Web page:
In vitro bioassays are techniques that promise great steps forward in drinking water security. The technique is based on engineered cells that show a reaction if the sample they are exposed to contains toxins. A wide range of in vitro bioassays has been applied for water quality assessment for:
- Hazard identification and
- Testing of treatment efficiency of novel drinking water treatment methodologies.
These tests are mainly used as a diagnostic research and play an important role in the assessment of chemical mixtures. However, to date, regulations and water quality guidelines focus on individual chemicals. Nevertheless, in vitro bioassays for human health hazard have been accepted in other regulatory frameworks, as food safety and chemical regulation. Examples from these international regulatory policies can act as successful examples for the roadmap to implementation for the acceptance of in vitro bioassays in drinking water quality regulation.
A crucial step on the road to implementation of in vitro bioassays is their validation to demonstrate the reliability and reproducibility of a test method. However, demonstrating the validity of a method is a complicated process. All steps in the formal validation are time consuming and costly. Formal validation is performed by special institutes such as the centres for Validation of Alternatives Methods (VAM). Harmonisation of a test method (such as achieving ISO-standards and OECD guidelines) is another dominant prerequisite for regulatory acceptance and facilitates a widespread use.
Regulatory requirements in food safety and chemical regulation have shown that three factors play an important role in the acceptance of in vitro bioassays for human health evaluation. These factors are: the necessity, the usefulness and the performance. First, the necessity could be determined by the regulatory requirements, such as the prohibited use of in vivo assays (or animal tests) in risk assessment of cosmetics. Second, the usefulness implies the benefits of in vitro bioassay. Third, the performance is determined by validation requirements such as the reliability and the reproducibility. Ideally, the assay results should reflect the potency of the chemical and there should be a dose-response relation between the concentration of the chemical and the effect measured in the assay.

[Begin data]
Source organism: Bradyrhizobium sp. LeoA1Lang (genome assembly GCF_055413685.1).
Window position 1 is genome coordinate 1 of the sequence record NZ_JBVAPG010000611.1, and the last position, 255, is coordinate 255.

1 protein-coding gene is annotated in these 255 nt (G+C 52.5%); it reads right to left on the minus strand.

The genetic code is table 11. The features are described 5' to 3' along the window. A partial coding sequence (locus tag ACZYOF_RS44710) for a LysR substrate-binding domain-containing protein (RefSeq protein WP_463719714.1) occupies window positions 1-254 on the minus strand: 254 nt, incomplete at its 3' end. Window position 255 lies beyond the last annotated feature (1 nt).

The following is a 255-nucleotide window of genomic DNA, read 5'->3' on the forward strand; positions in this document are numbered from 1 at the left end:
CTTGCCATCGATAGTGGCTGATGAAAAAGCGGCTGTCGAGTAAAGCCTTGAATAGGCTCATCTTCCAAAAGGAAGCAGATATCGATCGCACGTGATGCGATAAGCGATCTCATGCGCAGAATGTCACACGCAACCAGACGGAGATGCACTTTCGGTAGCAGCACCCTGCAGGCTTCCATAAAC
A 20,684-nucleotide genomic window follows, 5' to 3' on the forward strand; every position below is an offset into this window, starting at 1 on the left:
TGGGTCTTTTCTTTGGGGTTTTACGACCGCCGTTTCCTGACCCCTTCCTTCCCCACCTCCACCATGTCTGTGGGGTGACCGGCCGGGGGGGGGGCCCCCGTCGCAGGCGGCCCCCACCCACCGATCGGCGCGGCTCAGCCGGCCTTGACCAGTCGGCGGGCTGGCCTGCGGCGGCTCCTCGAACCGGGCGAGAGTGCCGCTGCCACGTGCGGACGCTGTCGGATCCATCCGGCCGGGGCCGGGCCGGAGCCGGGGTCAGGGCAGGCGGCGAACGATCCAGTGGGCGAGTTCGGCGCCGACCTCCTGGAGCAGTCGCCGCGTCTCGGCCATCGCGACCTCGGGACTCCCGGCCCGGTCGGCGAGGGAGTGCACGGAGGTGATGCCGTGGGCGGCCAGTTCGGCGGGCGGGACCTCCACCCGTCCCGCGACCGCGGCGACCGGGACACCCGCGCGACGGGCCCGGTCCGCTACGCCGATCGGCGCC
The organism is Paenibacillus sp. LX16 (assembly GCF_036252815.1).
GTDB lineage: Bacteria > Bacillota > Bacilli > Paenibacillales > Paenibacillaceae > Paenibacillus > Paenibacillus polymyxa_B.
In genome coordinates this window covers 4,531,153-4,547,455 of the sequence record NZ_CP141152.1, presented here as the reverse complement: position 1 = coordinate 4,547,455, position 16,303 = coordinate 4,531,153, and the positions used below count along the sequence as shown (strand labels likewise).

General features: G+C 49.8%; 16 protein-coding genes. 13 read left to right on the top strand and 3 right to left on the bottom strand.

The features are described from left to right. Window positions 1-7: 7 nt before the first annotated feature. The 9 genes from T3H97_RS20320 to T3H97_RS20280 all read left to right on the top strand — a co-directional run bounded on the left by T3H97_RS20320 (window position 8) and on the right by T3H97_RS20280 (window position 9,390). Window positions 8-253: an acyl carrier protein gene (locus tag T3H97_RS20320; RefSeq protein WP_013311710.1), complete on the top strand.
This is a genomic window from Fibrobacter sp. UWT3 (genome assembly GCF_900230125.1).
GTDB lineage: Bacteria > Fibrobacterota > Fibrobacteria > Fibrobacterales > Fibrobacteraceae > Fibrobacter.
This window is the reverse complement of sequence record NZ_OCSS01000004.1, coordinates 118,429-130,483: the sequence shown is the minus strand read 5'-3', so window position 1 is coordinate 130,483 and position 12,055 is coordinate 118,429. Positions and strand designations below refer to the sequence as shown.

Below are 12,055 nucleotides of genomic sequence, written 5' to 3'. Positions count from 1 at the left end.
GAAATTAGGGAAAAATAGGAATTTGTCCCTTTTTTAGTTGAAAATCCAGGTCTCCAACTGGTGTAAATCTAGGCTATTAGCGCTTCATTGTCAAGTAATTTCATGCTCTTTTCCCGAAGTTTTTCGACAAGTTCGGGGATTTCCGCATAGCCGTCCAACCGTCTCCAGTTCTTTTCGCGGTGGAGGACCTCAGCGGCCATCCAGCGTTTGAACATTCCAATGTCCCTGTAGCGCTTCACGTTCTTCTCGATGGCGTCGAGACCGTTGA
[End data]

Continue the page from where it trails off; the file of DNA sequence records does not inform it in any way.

Overall, in vitro bioassays in water quality assessment have proven their usefulness. Testing with in vitro bioassays has advantages over analytical techniques, such as the relatively low costs, the possibility of high-throughput methods, the derivation of mixture effects, and the preference over in vivo tests due to ethical reasons. However, several factors that hinder the implementation of in vitro bioassays in regulatory frameworks are:
- The costly and time-consuming formal validation procedures
- The need for a battery of in vitro tests to replace one in vivo test
- The proven relevance to apply in vitro bioassays for drinking water
Besides the validation procedures, a further step to improve the regulatory acceptance is the derivation of human health based guideline values. This threshold can act as a filter mechanism where detailed evaluation is only performed in samples exceeding that trigger value.
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